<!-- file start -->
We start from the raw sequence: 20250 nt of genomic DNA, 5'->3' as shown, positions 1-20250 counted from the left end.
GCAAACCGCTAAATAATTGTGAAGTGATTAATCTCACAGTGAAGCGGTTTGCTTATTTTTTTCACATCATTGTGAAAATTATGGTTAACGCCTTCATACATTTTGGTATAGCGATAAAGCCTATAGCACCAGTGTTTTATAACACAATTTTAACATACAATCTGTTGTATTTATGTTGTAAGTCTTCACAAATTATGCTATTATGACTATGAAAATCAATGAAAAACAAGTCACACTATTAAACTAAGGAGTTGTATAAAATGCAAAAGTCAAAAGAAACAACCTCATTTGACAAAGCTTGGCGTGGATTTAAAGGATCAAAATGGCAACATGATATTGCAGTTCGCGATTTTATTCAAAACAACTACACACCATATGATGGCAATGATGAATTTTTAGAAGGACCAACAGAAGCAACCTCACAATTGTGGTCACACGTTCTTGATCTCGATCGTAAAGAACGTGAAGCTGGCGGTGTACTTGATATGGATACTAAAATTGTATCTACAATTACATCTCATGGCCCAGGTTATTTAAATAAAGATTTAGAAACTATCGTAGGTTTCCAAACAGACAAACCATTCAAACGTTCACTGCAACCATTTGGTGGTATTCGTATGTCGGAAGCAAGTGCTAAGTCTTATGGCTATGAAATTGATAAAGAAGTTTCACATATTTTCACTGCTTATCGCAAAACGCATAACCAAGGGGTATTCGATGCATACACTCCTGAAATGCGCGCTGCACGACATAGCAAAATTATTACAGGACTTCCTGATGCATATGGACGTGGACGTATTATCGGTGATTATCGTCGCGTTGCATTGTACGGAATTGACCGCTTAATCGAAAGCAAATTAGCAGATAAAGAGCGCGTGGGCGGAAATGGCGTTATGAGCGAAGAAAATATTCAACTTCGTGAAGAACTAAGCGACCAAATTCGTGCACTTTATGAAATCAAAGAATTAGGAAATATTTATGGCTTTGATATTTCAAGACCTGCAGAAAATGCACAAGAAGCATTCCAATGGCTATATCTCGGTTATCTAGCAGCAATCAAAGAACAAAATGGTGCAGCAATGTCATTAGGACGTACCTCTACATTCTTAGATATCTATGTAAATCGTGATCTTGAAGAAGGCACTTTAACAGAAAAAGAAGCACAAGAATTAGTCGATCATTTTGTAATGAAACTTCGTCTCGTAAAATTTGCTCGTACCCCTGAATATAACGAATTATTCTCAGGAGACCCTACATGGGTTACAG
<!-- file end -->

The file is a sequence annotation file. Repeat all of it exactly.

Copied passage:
We start from the raw sequence: 20250 nt of genomic DNA, 5'->3' as shown, positions 1-20250 counted from the left end.
GCAAACCGCTAAATAATTGTGAAGTGATTAATCTCACAGTGAAGCGGTTTGCTTATTTTTTTCACATCATTGTGAAAATTATGGTTAACGCCTTCATACATTTTGGTATAGCGATAAAGCCTATAGCACCAGTGTTTTATAACACAATTTTAACATACAATCTGTTGTATTTATGTTGTAAGTCTTCACAAATTATGCTATTATGACTATGAAAATCAATGAAAAACAAGTCACACTATTAAACTAAGGAGTTGTATAAAATGCAAAAGTCAAAAGAAACAACCTCATTTGACAAAGCTTGGCGTGGATTTAAAGGATCAAAATGGCAACATGATATTGCAGTTCGCGATTTTATTCAAAACAACTACACACCATATGATGGCAATGATGAATTTTTAGAAGGACCAACAGAAGCAACCTCACAATTGTGGTCACACGTTCTTGATCTCGATCGTAAAGAACGTGAAGCTGGCGGTGTACTTGATATGGATACTAAAATTGTATCTACAATTACATCTCATGGCCCAGGTTATTTAAATAAAGATTTAGAAACTATCGTAGGTTTCCAAACAGACAAACCATTCAAACGTTCACTGCAACCATTTGGTGGTATTCGTATGTCGGAAGCAAGTGCTAAGTCTTATGGCTATGAAATTGATAAAGAAGTTTCACATATTTTCACTGCTTATCGCAAAACGCATAACCAAGGGGTATTCGATGCATACACTCCTGAAATGCGCGCTGCACGACATAGCAAAATTATTACAGGACTTCCTGATGCATATGGACGTGGACGTATTATCGGTGATTATCGTCGCGTTGCATTGTACGGAATTGACCGCTTAATCGAAAGCAAATTAGCAGATAAAGAGCGCGTGGGCGGAAATGGCGTTATGAGCGAAGAAAATATTCAACTTCGTGAAGAACTAAGCGACCAAATTCGTGCACTTTATGAAATCAAAGAATTAGGAAATATTTATGGCTTTGATATTTCAAGACCTGCAGAAAATGCACAAGAAGCATTCCAATGGCTATATCTCGGTTATCTAGCAGCAATCAAAGAACAAAATGGTGCAGCAATGTCATTAGGACGTACCTCTACATTCTTAGATATCTATGTAAATCGTGATCTTGAAGAAGGCACTTTAACAGAAAAAGAAGCACAAGAATTAGTCGATCATTTTGTAATGAAACTTCGTCTCGTAAAATTTGCTCGTACCCCTGAATATAACGAATTATTCTCAGGAGACCCTACATGGGTTACAG